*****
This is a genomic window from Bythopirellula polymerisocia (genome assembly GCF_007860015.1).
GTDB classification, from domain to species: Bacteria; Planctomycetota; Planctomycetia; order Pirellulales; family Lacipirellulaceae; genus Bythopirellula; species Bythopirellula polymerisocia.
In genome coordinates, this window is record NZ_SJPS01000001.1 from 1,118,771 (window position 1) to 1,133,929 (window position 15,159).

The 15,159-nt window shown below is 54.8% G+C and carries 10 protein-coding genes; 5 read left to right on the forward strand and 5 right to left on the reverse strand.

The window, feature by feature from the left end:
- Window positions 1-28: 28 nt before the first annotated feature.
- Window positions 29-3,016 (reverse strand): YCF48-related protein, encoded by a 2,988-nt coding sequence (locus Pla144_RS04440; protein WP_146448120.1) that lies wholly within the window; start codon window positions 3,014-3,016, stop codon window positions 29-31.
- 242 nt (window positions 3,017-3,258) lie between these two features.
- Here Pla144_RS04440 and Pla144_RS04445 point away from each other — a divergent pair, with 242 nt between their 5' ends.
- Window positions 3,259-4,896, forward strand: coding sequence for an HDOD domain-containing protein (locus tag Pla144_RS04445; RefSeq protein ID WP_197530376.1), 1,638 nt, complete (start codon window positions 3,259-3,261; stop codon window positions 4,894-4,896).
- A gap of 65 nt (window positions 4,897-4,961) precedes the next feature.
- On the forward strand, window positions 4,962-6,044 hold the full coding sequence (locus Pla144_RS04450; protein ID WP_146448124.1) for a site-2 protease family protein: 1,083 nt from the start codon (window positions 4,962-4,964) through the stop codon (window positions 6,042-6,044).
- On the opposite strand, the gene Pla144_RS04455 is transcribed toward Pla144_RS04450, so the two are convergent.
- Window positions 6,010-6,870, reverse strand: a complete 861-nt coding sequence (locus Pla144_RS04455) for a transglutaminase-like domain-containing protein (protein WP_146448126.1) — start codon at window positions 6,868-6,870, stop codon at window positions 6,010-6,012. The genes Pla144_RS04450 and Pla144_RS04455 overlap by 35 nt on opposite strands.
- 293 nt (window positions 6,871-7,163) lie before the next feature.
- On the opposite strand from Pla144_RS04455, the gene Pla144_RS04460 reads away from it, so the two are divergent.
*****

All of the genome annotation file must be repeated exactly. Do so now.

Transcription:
This is a genomic window from Bythopirellula polymerisocia (genome assembly GCF_007860015.1).
GTDB classification, from domain to species: Bacteria; Planctomycetota; Planctomycetia; order Pirellulales; family Lacipirellulaceae; genus Bythopirellula; species Bythopirellula polymerisocia.
In genome coordinates, this window is record NZ_SJPS01000001.1 from 1,118,771 (window position 1) to 1,133,929 (window position 15,159).

The 15,159-nt window shown below is 54.8% G+C and carries 10 protein-coding genes; 5 read left to right on the forward strand and 5 right to left on the reverse strand.

The window, feature by feature from the left end:
- Window positions 1-28: 28 nt before the first annotated feature.
- Window positions 29-3,016 (reverse strand): YCF48-related protein, encoded by a 2,988-nt coding sequence (locus Pla144_RS04440; protein WP_146448120.1) that lies wholly within the window; start codon window positions 3,014-3,016, stop codon window positions 29-31.
- 242 nt (window positions 3,017-3,258) lie between these two features.
- Here Pla144_RS04440 and Pla144_RS04445 point away from each other — a divergent pair, with 242 nt between their 5' ends.
- Window positions 3,259-4,896, forward strand: coding sequence for an HDOD domain-containing protein (locus tag Pla144_RS04445; RefSeq protein ID WP_197530376.1), 1,638 nt, complete (start codon window positions 3,259-3,261; stop codon window positions 4,894-4,896).
- A gap of 65 nt (window positions 4,897-4,961) precedes the next feature.
- On the forward strand, window positions 4,962-6,044 hold the full coding sequence (locus Pla144_RS04450; protein ID WP_146448124.1) for a site-2 protease family protein: 1,083 nt from the start codon (window positions 4,962-4,964) through the stop codon (window positions 6,042-6,044).
- On the opposite strand, the gene Pla144_RS04455 is transcribed toward Pla144_RS04450, so the two are convergent.
- Window positions 6,010-6,870, reverse strand: a complete 861-nt coding sequence (locus Pla144_RS04455) for a transglutaminase-like domain-containing protein (protein WP_146448126.1) — start codon at window positions 6,868-6,870, stop codon at window positions 6,010-6,012. The genes Pla144_RS04450 and Pla144_RS04455 overlap by 35 nt on opposite strands.
- 293 nt (window positions 6,871-7,163) lie before the next feature.
- On the opposite strand from Pla144_RS04455, the gene Pla144_RS04460 reads away from it, so the two are divergent.